Source: Imagining an emerging new world order | The Herald
Group Political Editor
ON March 19 2021, The Economist magazine led with a story that betrayed its apparent distress of a possible alternative world order emerging in the post-Russian/Ukraine conflict.
Titled, “The war in Ukraine will determine how China sees the world: And how threatening it becomes,” the article put forward two scenarios.
The first one looked at China building on a pre-war friendship with Russia to create what it calls “an axis of autocracy” and the second scenario suggested that “America (was) to shame China into breaking with Russia,” isolating the Russian President Vladimir Putin.
One year on after this report, neither of the two scenarios were accurate.
In fact, The Economist report has simply confirmed the West’s fears of a solid pact of two formidable neighbours whose common interest is the fulfilment of a new multipolar world order.
China has not only baffled the West by declaring to stand with Russia and “guard over the world order based on international law”, but has gestured a middle figure towards the United States following President Xi’s visit to Moscow a few days after the International Criminal Court of Justice (ICC) made President Putin a subject of an arrest warrant.
Washington’s response to President Xi’s visit to Moscow on Tuesday was predictably dismissive, but nevertheless nonconsequential.
The US Secretary of State Mr Antony Blinken told theguardian.com that; “The world should not be fooled by any tactical move by Russia, supported by China or any other country, to freeze the war on its own terms.”
Sad to say Mr Blinken’s words sounded very hollow and some kind of desperate effort to curry favour with a world that seems to favour the emergence and mediation of China in the Ukraine/Russian war.
Africa and the rest of the world are aware of the power China currently holds in influencing the turn of events in the Ukraine/Russian conflict.
The West is also aware of this, but would have wanted an outcome to be on its own terms. But things are not moving towards the direction the Americans would want. America’s hegemonic dominance on global affairs is waning.
Already, China has put forward a 12-point peace plan, which the Russian leader said had “thoroughly studied” and seemed to endorse it by telling reporters that it represents “as much as possible the unity of the world community’s views.”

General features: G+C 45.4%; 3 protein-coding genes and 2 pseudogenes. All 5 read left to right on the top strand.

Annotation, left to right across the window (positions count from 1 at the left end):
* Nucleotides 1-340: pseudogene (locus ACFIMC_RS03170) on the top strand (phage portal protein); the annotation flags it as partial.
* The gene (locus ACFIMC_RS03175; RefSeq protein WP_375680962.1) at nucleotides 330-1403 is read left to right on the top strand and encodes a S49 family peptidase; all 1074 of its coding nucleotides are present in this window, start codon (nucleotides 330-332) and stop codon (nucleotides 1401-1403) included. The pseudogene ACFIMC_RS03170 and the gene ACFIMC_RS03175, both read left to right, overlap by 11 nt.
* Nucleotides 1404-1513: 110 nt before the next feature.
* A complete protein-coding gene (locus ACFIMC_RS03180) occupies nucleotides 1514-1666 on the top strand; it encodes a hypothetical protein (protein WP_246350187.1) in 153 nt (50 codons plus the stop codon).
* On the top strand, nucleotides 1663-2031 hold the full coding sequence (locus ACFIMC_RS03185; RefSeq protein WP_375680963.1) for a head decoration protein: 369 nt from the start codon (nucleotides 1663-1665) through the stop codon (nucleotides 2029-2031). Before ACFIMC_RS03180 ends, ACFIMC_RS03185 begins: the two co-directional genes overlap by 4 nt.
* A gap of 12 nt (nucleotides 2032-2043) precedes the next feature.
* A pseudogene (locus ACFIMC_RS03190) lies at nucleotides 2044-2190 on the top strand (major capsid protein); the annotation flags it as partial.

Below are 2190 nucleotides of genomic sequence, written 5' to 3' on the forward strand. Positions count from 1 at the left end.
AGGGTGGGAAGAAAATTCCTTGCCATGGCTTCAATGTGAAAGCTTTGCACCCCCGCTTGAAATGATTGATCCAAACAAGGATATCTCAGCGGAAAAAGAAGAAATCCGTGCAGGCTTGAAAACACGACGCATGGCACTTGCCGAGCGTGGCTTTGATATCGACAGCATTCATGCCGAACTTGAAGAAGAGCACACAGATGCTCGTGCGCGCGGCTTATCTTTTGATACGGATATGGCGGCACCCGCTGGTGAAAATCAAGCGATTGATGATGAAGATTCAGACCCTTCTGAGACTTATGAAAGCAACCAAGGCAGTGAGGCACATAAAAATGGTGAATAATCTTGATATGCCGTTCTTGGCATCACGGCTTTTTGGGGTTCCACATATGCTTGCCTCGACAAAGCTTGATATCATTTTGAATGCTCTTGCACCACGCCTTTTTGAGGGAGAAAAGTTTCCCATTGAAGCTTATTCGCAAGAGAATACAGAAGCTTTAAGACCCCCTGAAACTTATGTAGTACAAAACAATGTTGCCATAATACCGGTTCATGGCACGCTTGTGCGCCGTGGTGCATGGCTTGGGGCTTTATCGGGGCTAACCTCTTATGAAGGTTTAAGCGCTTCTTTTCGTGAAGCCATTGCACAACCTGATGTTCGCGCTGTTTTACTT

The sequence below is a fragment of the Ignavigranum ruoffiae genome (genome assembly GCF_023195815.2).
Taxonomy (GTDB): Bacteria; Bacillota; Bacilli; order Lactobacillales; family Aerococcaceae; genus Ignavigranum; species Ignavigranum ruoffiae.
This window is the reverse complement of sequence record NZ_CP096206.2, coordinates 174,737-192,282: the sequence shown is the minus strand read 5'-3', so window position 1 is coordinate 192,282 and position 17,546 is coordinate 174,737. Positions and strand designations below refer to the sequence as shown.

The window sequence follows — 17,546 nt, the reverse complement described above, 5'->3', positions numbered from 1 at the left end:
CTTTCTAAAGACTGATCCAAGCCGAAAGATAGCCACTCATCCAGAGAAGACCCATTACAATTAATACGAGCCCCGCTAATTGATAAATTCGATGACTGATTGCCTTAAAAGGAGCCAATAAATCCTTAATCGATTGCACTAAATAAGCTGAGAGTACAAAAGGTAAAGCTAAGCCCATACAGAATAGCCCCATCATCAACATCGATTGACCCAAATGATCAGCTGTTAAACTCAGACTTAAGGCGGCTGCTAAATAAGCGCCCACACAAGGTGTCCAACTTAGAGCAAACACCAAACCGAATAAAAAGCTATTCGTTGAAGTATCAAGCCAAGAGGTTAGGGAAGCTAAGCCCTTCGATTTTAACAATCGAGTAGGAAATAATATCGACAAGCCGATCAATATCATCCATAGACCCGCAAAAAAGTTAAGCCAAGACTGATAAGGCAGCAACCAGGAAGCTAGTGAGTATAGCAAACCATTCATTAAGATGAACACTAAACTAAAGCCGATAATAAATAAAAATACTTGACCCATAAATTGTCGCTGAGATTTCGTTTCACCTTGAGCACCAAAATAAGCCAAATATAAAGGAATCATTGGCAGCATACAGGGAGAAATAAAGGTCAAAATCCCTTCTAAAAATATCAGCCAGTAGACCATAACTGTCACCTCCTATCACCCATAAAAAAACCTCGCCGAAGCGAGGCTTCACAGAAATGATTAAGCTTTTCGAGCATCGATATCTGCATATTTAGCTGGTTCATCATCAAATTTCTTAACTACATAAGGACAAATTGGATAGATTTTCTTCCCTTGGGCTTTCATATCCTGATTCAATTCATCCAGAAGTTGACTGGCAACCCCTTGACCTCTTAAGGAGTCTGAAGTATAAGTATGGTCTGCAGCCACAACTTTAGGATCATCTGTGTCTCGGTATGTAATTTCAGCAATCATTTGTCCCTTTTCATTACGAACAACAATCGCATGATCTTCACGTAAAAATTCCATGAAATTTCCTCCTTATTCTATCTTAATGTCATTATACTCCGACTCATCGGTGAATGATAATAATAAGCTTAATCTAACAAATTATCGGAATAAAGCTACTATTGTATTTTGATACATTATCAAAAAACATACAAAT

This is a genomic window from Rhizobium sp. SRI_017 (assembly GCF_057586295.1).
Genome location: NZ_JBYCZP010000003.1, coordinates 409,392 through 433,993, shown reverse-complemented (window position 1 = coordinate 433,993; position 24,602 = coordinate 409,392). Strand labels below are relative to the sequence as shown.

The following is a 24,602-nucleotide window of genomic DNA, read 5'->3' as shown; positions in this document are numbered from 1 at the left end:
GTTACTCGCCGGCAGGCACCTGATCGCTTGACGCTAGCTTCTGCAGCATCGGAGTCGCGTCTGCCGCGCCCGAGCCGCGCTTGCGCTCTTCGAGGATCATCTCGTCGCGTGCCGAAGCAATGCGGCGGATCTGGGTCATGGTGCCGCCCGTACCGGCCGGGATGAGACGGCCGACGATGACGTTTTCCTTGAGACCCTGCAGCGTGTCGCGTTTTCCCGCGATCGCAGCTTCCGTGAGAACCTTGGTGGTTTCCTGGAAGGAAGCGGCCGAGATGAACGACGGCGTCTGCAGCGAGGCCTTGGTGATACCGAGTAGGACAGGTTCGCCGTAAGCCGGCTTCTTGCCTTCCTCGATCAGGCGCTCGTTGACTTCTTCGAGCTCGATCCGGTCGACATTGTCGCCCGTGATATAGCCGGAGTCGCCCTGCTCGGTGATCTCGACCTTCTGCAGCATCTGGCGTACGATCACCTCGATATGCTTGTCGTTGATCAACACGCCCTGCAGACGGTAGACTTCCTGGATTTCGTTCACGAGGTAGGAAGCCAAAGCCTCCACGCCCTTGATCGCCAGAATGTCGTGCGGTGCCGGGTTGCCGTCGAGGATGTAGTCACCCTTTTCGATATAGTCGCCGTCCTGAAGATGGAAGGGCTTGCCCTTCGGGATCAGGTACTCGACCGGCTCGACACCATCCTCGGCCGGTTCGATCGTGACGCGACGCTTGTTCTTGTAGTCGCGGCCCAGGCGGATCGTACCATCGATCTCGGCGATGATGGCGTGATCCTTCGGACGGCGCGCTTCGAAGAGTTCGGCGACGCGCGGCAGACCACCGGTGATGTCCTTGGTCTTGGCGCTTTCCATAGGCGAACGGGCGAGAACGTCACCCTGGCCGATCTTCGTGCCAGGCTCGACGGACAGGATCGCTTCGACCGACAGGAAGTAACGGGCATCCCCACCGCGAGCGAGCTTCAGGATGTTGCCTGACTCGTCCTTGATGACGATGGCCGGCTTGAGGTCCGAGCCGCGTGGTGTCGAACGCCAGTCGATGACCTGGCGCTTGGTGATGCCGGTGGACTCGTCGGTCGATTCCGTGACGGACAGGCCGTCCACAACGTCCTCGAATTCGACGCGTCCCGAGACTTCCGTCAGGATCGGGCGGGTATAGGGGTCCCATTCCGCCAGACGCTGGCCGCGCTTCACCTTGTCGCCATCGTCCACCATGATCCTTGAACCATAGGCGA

If indeed the Russians are amenable to the 12-peace place and if President Xi succeeds in making that phone call to Ukraine President, Volodymir Zelensky for the thawing of hostilities – then it would leave the Americans and their allies in a quandary.
Refusal for a ceasefire will expose the Americans as merchants of war and not peace and will elevate China on a higher political and moral pedestal.
Africa and Zimbabwe are more keen on seeing the resolution of the conflict through a humanistic approach rather than a bombastic blackmailing strategy, which seems to have been the hallmark of American diplomacy since the post-cold war.
The post-cold war era is a period of history that follows the end of the Cold War, which represents history after the 1991 fall of the Soviet Union- a period that saw the United States becoming the world’s sole superpower and the world order becoming unipolar.
There is no doubt that America’s dominance of the world order is declining especially with the emergence of China.
A new alternative order that sticks to international law beckons on the horizon.
Russia this week announced that it would be suspending its participation in the last remaining nuclear-arms treaty with the United States, a vestige of the security design that has helped keep the peace for decades.
Devoid of a new persuasive narrative to sway countries like Turkey and India, the West’s world order is certainly facing a decline.
The era of unilateral approaches to addressing international issues is dissipating because over time it has only managed to incite contradictions, differences and confrontation and hampered the development and progress of mankind.
Without doubt, this is a credible observation, especially regarding the United States’ policies across the world.
Sanctions on Zimbabwe as an example, have been unilateral, serving no purpose at all other than to create disharmony among citizens and create groundswell for regime change.
The world has seen enough of the United States’ hypocrisy especially when it comes to the Israeli—Palestinian conflict.
Despite Israel’s numerous, well-recorded human rights and international law violations, decades-long illegal occupation of Palestinian territories, and apartheid policies against the Palestinian population, the United States has blocked 53 UN Security Council (UNSC) resolutions against Israel in the last five decades.
So it is not only Russia and China that are concerned with the West’s apparent hypocrisy in handling international affairs.
Africa has had a long gripe against the current global order that pecks the continent at the lowest rug.
It has long campaigned for such an order that gives much power to the powerful and condemns weaker and smaller nations not to have a voice on the international arena.
Through the African Union (AU), Africa has called for the UN to institute massive reforms to make the international body more democratic in the manner it claims to be.
In 2005, for instance, the AU adopted the Ezulwini Consensus, which called for a more representative and democratic UNSC, in which Africa, like all other regions, is represented.
It, therefore, comes as no surprise that the majority of Africa is in support of a multipolar world order, which Russia and China are yearning to build.
It also explains why at the recent UN General Assembly vote on a resolution calling for Russia’s suspension from the UN Human Rights Council (UNHRC), the majority of African states either abstained while others like Ethiopia voted NO.